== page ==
• In the 2006 television series Brothers and Sisters, the character Nora Walker is a member of PFLAG.

Parents and Friends of Ex-gays and Gays (PFOX)

Parents and Friends of Ex-Gays (PFOX), no relation to PFLAG, formed in 1998 as what P-FLAG's then Executive Director Kirsten Kingdon called "a counter to PFLAG".[9] PFOX maintains that homosexuality is a choice, not a product of biological determination.[10] The organization provides support for the ex-gay community and is considerably smaller than PFLAG, having only 32 chapters vs. PFLAG's 500. Whereas PFLAG's agenda could be broadly characterized as liberal, PFOX trends towards more conservative views and is supported by "right-wing Christian organizations" including the Family Research Council.[9][11] PFOX voiced opposition to "grade-specific sex education and information about HIV/AIDS" on the basis that "the standards are not age-appropriate and would undermine abstinence-only messages."[12] PFOX opposed "legislation to protect transgender individuals from discrimination" with a stated concern that it would give "male cross-dressers access to women's restrooms".[13][14] In 2005, PFOX was barred from presenting a workshop at the National Parent Teacher Association (PTA) Convention.[15] They have also been denied participation at events held by the National Mental Health Association, the National Education Association, and the American Association of University Women. P-FLAG, which has been an invited guest to the National PTA convention in recent years, responded to PFOX through PFLAG’s executive director Jody Huckaby:

PFLAG and others also find the basic premise of PFOX’s rationale confusing. If someone is not gay or bisexual, they are heterosexual. Since this is the case PFOX should have no concerns. P-FLAG supports safe schools for all sexual orientations - gay, bisexual and heterosexual.[16]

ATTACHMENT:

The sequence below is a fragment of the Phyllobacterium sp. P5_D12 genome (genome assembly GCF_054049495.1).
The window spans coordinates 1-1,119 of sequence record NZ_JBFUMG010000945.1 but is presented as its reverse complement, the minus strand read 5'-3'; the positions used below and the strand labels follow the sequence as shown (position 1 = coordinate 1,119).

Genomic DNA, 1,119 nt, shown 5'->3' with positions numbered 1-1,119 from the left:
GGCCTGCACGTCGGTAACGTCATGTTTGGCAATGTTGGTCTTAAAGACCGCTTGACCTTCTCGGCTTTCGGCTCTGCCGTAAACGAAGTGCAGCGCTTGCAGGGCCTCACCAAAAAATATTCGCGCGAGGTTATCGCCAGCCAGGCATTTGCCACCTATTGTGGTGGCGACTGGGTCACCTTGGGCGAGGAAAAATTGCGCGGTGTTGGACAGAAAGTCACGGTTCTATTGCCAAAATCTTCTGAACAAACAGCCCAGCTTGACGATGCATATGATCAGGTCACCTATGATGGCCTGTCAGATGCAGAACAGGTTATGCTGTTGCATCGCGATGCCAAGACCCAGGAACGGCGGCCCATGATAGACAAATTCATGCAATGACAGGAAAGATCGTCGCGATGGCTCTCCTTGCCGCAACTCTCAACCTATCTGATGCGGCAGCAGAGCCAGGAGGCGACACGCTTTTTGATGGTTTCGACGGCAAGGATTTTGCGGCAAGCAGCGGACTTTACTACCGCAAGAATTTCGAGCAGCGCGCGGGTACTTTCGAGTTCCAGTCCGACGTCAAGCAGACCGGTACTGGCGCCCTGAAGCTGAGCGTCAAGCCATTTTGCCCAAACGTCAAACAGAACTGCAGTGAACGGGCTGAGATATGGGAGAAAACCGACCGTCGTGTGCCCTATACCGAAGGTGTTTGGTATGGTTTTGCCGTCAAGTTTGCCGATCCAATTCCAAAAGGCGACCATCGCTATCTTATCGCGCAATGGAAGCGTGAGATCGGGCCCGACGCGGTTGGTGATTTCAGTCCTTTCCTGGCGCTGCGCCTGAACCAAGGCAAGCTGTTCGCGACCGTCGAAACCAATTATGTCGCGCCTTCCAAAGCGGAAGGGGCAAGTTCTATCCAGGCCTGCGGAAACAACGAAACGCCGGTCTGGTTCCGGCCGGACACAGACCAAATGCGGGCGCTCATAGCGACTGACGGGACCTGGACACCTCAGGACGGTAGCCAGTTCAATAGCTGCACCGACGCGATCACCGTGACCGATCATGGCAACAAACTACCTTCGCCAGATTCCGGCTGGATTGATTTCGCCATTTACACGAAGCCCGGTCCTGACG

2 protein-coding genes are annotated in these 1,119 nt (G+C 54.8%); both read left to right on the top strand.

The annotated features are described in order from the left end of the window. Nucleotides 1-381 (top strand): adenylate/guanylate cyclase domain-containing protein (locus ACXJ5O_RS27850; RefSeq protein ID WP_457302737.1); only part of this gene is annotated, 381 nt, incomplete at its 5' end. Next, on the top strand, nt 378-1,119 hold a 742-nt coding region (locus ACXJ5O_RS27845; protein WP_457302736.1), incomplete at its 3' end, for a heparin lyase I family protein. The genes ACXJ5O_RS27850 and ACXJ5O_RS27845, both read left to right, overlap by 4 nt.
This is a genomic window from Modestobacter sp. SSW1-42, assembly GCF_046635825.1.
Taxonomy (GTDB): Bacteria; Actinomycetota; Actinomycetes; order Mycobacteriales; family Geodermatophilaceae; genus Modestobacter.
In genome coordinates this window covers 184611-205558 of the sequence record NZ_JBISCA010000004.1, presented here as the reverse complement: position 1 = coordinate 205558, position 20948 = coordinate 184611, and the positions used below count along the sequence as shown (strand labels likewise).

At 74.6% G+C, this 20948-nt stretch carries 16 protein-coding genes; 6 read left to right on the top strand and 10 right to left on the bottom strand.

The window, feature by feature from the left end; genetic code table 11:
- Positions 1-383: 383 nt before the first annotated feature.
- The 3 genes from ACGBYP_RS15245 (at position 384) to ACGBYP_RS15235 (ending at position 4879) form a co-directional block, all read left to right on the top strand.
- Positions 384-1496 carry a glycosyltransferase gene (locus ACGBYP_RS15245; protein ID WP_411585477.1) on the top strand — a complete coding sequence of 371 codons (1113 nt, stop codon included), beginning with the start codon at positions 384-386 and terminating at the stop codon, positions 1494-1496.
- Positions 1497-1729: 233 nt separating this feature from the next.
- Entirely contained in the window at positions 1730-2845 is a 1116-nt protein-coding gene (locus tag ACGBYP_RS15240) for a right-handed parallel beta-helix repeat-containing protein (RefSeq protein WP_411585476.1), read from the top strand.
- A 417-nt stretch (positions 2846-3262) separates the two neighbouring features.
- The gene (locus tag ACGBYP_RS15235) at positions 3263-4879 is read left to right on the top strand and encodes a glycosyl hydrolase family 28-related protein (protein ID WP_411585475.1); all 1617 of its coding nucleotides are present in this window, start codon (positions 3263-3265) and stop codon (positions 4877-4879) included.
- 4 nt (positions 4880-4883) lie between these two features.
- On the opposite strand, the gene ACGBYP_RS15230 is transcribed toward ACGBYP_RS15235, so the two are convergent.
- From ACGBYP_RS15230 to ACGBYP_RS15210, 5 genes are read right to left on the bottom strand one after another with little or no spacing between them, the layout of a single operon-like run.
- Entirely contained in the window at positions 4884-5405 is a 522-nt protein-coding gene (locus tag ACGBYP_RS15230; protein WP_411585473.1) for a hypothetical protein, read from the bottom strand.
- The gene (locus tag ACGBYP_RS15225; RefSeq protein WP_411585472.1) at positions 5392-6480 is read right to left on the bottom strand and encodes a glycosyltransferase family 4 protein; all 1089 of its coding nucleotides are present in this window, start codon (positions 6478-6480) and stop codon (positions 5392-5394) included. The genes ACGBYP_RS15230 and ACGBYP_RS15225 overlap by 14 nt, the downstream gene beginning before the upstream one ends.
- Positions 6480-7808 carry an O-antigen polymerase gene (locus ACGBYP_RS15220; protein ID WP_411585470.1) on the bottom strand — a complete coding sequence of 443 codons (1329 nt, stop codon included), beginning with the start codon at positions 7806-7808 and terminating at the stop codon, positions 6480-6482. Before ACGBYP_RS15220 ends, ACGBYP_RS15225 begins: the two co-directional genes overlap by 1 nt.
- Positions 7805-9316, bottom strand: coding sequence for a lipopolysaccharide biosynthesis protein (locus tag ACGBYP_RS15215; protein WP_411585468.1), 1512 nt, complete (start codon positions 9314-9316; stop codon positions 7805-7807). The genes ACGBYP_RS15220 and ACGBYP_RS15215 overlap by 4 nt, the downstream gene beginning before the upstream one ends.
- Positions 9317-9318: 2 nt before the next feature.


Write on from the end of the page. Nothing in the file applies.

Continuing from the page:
See also


  1. PFLAG: Vision, Mission and Strategic Goals
  2. PFLAG: Policy Statements
  3. About PFLAG
  4. Rankin, Richard (Oct/Nov 2006, Issue #3). Talking Tolerance. Wo! Magazine. Retrieved on 2007-07-13.
  5. Stay Close :: Pflag
  6. PFLAG: History
  7. P-FLAG vs Pat Robertson
  8. Transcending Boundaries Conference
  9. 9.0 9.1 O’Bryan, Will (10 September 1999). P-FOX Shift Bodes Badly for ‘Ex-Gays’: Ousted director reveals fiscal shortfalls. Washington Blade. Retrieved on 2007-12-18.
  10. PFOX - "About Us"
  11. Sanchez, Casey (15 December 2007). Christian 'Ex-Gays' Brainwash Thousands: Can the anti-gay Christian Right's "sexual reorientation therapy" be stopped?. Intelligence Report. Retrieved on 2007-12-18.
  12. Across The Nation: Washington, D.C., Board of Education Approves Health Education Standards That Include HIV/AIDS Information. Henry J. Kaiser Family Foundation (17 December 2007). Retrieved on 2007-12-18.
  13. Marimow, Ann E. (22 November 2007). Leggett Signs Bill For Protection of Transgender People. Washington Post. Retrieved on 2007-12-18.
  14. Davis, Janel (21 November 2007). Leggett Signs Transgender Discrimination Ban Into Law., Maryland Community Newspapers Online. Retrieved on 2007-12-18.
  15. Westen, John-Henry (20 May 2005). US Parent Teacher Association Allows Gay Activists but Refuses Ex-Gays. LifeSite News. Retrieved on 2007-12-18.
  16. PFLAG Returns to NPTA Convention, from PFLAG website

External links

PFLAG around the world :

Other links: